Shifting from being front and center to an observant spectator, I began to see beyond myself, picking up the art of people-watching. As if placing an invisibility cloak on, I would quietly sink into the blue armchair, discreetly watching peoples’ behavior and interactions with one another. I found myself creating whimsical backstories of circumstance for each passerby, intertwining chance encounters and meaningful exchanges. People-watching not only helped me to become more aware of those around me, was also as an opportunity to explore undiscovered parts of myself.
Briefly state your position, state why the problem you are working on is important, and indicate the important questions that need to be answered; this is your "Introduction." Push quickly through this draft--don't worry about spelling, don't search for exactly the right word, don't hassle yourself with grammar, don't worry overmuch about sequence--that's why this is called a "rough draft." Deal with these during your revisions. The point of a rough draft is to get your ideas on paper. Once they are there, you can deal with the superficial (though very important) problems.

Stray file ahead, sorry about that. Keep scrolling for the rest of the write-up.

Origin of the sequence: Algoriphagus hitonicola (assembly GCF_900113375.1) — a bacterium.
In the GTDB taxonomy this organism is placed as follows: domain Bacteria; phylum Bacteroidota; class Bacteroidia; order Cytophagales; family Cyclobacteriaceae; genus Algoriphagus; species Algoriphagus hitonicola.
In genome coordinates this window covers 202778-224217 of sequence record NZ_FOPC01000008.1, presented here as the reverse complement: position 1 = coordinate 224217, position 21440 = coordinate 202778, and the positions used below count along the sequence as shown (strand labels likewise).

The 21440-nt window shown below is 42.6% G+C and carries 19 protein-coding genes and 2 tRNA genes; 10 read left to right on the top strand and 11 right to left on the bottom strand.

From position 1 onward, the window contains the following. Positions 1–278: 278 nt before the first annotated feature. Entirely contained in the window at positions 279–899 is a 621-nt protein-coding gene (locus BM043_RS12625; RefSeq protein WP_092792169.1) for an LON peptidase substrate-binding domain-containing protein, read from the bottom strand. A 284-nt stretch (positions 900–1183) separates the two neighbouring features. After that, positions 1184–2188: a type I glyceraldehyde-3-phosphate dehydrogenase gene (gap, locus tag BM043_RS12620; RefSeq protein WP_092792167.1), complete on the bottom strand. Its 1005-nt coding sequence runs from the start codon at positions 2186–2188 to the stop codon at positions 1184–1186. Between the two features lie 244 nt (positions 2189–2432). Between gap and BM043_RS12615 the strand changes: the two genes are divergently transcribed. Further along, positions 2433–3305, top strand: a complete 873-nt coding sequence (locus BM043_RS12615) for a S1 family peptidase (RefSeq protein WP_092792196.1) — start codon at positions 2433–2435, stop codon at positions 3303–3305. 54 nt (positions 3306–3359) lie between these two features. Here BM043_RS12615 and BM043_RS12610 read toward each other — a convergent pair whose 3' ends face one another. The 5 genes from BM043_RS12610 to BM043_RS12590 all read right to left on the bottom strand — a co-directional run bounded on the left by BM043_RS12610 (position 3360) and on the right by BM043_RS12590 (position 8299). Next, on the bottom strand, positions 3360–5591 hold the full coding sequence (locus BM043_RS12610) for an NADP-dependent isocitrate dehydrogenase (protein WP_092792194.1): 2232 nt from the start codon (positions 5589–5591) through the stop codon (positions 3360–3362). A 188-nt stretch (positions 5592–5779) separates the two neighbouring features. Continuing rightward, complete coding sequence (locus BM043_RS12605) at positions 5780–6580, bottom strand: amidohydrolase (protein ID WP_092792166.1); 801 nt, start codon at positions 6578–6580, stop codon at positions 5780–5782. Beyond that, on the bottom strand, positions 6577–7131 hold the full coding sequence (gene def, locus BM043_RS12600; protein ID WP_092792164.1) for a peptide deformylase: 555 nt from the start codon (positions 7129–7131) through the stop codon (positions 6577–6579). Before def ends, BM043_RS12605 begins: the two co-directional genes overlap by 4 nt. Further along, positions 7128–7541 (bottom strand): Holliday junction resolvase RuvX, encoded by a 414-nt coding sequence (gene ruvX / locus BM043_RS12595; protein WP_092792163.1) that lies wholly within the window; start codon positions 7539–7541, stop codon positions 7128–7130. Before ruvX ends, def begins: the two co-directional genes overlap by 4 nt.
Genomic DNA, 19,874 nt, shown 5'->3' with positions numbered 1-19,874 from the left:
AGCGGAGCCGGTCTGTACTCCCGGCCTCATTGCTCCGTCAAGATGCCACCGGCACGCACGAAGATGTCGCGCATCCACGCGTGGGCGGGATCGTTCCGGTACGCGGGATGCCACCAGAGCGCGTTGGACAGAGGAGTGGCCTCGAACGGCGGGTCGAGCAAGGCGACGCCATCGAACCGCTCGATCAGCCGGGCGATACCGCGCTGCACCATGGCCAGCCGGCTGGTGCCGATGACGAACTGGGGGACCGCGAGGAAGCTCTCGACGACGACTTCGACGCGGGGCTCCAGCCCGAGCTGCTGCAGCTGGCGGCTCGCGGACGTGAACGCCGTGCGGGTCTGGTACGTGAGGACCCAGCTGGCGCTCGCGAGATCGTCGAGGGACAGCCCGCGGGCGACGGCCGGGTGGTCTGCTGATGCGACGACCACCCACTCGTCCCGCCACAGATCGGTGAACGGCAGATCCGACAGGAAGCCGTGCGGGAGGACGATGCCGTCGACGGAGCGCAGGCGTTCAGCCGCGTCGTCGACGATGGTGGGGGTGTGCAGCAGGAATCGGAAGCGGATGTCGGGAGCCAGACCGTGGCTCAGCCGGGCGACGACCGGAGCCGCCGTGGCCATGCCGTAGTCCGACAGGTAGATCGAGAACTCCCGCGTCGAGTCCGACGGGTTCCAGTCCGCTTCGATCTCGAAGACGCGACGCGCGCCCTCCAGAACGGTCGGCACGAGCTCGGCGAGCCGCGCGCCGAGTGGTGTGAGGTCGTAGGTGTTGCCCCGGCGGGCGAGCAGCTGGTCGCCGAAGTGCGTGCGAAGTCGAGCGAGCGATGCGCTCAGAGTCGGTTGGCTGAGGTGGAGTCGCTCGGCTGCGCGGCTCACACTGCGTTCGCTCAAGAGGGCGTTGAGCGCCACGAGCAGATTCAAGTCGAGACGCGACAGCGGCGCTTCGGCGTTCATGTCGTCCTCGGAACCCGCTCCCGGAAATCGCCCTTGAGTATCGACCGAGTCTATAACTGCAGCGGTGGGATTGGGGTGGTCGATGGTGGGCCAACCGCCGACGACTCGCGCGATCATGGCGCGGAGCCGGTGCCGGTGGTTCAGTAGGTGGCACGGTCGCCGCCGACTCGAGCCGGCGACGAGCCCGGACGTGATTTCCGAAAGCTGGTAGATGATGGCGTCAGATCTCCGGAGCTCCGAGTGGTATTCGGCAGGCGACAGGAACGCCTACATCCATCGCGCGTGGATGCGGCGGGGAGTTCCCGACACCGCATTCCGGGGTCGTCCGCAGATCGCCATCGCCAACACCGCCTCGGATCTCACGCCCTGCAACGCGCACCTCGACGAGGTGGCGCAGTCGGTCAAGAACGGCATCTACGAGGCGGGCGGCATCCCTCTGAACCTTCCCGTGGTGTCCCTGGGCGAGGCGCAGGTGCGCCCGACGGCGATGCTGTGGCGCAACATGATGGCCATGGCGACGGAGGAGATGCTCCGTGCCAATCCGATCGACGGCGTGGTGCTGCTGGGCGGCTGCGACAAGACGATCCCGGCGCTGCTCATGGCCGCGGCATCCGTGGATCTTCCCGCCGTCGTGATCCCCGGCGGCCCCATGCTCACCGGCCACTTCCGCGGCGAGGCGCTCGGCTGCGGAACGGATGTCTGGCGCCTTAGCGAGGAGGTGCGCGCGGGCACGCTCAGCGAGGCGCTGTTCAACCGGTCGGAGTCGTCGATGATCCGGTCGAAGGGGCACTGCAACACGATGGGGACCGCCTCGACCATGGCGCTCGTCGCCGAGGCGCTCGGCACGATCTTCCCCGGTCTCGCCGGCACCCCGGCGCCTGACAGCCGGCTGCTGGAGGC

This is really inspiring. I feel the exact same way and share the same feelings about it as Hamilton. My friends always make fun of me or at least did because I never listened to music I just didn’t like it, but my best friend introduced me to Hamilton and now I listen to it literally every day, have learned all the words, and it’s my favorite thing to listen to. So Lin has honestly made the first music that I actually enjoy listening to. I really don’t think Lin would ever see this, but if he does and if any of you can make it possible for him to see this, I just wanted to say thank you Lin for making music, the only music, that I actually enjoy, that I love, and listen to everyday of my life with a passion. You have truly changed my life with your talent. Thank you.